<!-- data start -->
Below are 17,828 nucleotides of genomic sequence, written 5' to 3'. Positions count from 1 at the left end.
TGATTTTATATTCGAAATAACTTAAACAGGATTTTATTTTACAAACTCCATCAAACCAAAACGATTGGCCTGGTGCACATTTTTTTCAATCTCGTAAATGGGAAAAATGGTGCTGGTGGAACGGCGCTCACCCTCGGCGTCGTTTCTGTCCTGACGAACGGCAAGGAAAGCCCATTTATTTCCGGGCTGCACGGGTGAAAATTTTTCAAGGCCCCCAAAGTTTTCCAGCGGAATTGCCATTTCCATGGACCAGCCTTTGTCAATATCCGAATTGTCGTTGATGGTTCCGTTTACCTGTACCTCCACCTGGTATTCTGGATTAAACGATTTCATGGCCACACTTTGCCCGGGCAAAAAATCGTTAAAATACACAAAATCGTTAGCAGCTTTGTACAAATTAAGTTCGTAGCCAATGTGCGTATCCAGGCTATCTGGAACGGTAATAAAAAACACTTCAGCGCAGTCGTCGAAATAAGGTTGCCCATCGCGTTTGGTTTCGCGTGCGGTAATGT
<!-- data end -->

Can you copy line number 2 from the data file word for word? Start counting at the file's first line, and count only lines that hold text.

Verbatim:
TGATTTTATATTCGAAATAACTTAAACAGGATTTTATTTTACAAACTCCATCAAACCAAAACGATTGGCCTGGTGCACATTTTTTTCAATCTCGTAAATGGGAAAAATGGTGCTGGTGGAACGGCGCTCACCCTCGGCGTCGTTTCTGTCCTGACGAACGGCAAGGAAAGCCCATTTATTTCCGGGCTGCACGGGTGAAAATTTTTCAAGGCCCCCAAAGTTTTCCAGCGGAATTGCCATTTCCATGGACCAGCCTTTGTCAATATCCGAATTGTCGTTGATGGTTCCGTTTACCTGTACCTCCACCTGGTATTCTGGATTAAACGATTTCATGGCCACACTTTGCCCGGGCAAAAAATCGTTAAAATACACAAAATCGTTAGCAGCTTTGTACAAATTAAGTTCGTAGCCAATGTGCGTATCCAGGCTATCTGGAACGGTAATAAAAAACACTTCAGCGCAGTCGTCGAAATAAGGTTGCCCATCGCGTTTGGTTTCGCGTGCGGTAATGT